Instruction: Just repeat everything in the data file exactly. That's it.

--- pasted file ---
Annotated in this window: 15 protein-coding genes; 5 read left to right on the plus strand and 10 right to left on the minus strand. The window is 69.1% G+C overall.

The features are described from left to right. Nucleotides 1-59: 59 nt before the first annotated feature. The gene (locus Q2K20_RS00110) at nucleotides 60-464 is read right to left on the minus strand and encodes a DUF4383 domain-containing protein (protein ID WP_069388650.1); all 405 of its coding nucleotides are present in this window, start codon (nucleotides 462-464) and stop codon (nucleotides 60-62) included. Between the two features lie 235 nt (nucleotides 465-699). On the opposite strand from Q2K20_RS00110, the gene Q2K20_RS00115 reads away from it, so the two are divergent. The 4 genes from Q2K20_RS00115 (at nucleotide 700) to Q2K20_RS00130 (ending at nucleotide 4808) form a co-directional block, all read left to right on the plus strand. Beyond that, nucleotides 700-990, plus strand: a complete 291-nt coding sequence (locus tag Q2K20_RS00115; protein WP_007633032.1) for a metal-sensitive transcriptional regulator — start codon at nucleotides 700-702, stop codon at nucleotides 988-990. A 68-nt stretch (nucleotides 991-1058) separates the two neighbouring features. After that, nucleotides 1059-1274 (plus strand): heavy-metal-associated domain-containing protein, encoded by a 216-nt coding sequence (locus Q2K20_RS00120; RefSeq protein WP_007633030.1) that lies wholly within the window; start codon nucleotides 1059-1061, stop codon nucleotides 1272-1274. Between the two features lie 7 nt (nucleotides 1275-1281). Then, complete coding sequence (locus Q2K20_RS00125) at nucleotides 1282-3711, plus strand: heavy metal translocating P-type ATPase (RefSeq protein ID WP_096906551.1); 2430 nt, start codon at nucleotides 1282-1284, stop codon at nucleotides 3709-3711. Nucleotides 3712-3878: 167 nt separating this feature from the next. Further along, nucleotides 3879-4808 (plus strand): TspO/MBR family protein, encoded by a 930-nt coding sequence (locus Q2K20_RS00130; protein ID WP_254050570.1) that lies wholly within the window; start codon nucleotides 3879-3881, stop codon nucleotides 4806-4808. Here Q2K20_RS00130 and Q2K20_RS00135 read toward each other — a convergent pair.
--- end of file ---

Annotated in this window: 15 protein-coding genes; 5 read left to right on the plus strand and 10 right to left on the minus strand. The window is 69.1% G+C overall.

The features are described from left to right. Nucleotides 1-59: 59 nt before the first annotated feature. The gene (locus Q2K20_RS00110) at nucleotides 60-464 is read right to left on the minus strand and encodes a DUF4383 domain-containing protein (protein ID WP_069388650.1); all 405 of its coding nucleotides are present in this window, start codon (nucleotides 462-464) and stop codon (nucleotides 60-62) included. Between the two features lie 235 nt (nucleotides 465-699). On the opposite strand from Q2K20_RS00110, the gene Q2K20_RS00115 reads away from it, so the two are divergent. The 4 genes from Q2K20_RS00115 (at nucleotide 700) to Q2K20_RS00130 (ending at nucleotide 4808) form a co-directional block, all read left to right on the plus strand. Beyond that, nucleotides 700-990, plus strand: a complete 291-nt coding sequence (locus tag Q2K20_RS00115; protein WP_007633032.1) for a metal-sensitive transcriptional regulator — start codon at nucleotides 700-702, stop codon at nucleotides 988-990. A 68-nt stretch (nucleotides 991-1058) separates the two neighbouring features. After that, nucleotides 1059-1274 (plus strand): heavy-metal-associated domain-containing protein, encoded by a 216-nt coding sequence (locus Q2K20_RS00120; RefSeq protein WP_007633030.1) that lies wholly within the window; start codon nucleotides 1059-1061, stop codon nucleotides 1272-1274. Between the two features lie 7 nt (nucleotides 1275-1281). Then, complete coding sequence (locus Q2K20_RS00125) at nucleotides 1282-3711, plus strand: heavy metal translocating P-type ATPase (RefSeq protein ID WP_096906551.1); 2430 nt, start codon at nucleotides 1282-1284, stop codon at nucleotides 3709-3711. Nucleotides 3712-3878: 167 nt separating this feature from the next. Further along, nucleotides 3879-4808 (plus strand): TspO/MBR family protein, encoded by a 930-nt coding sequence (locus Q2K20_RS00130; protein ID WP_254050570.1) that lies wholly within the window; start codon nucleotides 3879-3881, stop codon nucleotides 4806-4808. Here Q2K20_RS00130 and Q2K20_RS00135 read toward each other — a convergent pair.